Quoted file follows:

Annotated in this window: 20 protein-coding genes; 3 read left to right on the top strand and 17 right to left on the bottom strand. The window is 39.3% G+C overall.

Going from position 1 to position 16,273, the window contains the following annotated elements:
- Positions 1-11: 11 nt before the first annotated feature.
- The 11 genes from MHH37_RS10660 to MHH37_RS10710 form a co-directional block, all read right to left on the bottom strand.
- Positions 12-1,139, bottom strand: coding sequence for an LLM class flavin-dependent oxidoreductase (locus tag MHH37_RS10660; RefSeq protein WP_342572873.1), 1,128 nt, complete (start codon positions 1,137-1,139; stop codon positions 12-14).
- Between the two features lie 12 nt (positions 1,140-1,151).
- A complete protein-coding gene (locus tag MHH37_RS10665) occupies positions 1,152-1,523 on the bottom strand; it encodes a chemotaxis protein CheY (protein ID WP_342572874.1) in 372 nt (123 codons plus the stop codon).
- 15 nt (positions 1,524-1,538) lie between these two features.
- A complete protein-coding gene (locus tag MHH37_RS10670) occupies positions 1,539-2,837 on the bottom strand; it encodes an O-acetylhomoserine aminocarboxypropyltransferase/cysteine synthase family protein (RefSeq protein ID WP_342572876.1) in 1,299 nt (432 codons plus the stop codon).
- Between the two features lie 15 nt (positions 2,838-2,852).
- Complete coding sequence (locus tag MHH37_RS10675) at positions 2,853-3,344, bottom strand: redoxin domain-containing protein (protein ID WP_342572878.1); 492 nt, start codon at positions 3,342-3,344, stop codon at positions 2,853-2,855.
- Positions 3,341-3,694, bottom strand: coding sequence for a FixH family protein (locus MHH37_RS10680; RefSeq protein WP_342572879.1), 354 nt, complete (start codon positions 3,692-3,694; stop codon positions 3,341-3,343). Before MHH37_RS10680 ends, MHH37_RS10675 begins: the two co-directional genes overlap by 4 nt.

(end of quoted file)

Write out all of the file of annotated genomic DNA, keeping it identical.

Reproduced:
Annotated in this window: 20 protein-coding genes; 3 read left to right on the top strand and 17 right to left on the bottom strand. The window is 39.3% G+C overall.

Going from position 1 to position 16,273, the window contains the following annotated elements:
- Positions 1-11: 11 nt before the first annotated feature.
- The 11 genes from MHH37_RS10660 to MHH37_RS10710 form a co-directional block, all read right to left on the bottom strand.
- Positions 12-1,139, bottom strand: coding sequence for an LLM class flavin-dependent oxidoreductase (locus tag MHH37_RS10660; RefSeq protein WP_342572873.1), 1,128 nt, complete (start codon positions 1,137-1,139; stop codon positions 12-14).
- Between the two features lie 12 nt (positions 1,140-1,151).
- A complete protein-coding gene (locus tag MHH37_RS10665) occupies positions 1,152-1,523 on the bottom strand; it encodes a chemotaxis protein CheY (protein ID WP_342572874.1) in 372 nt (123 codons plus the stop codon).
- 15 nt (positions 1,524-1,538) lie between these two features.
- A complete protein-coding gene (locus tag MHH37_RS10670) occupies positions 1,539-2,837 on the bottom strand; it encodes an O-acetylhomoserine aminocarboxypropyltransferase/cysteine synthase family protein (RefSeq protein ID WP_342572876.1) in 1,299 nt (432 codons plus the stop codon).
- Between the two features lie 15 nt (positions 2,838-2,852).
- Complete coding sequence (locus tag MHH37_RS10675) at positions 2,853-3,344, bottom strand: redoxin domain-containing protein (protein ID WP_342572878.1); 492 nt, start codon at positions 3,342-3,344, stop codon at positions 2,853-2,855.
- Positions 3,341-3,694, bottom strand: coding sequence for a FixH family protein (locus MHH37_RS10680; RefSeq protein WP_342572879.1), 354 nt, complete (start codon positions 3,692-3,694; stop codon positions 3,341-3,343). Before MHH37_RS10680 ends, MHH37_RS10675 begins: the two co-directional genes overlap by 4 nt.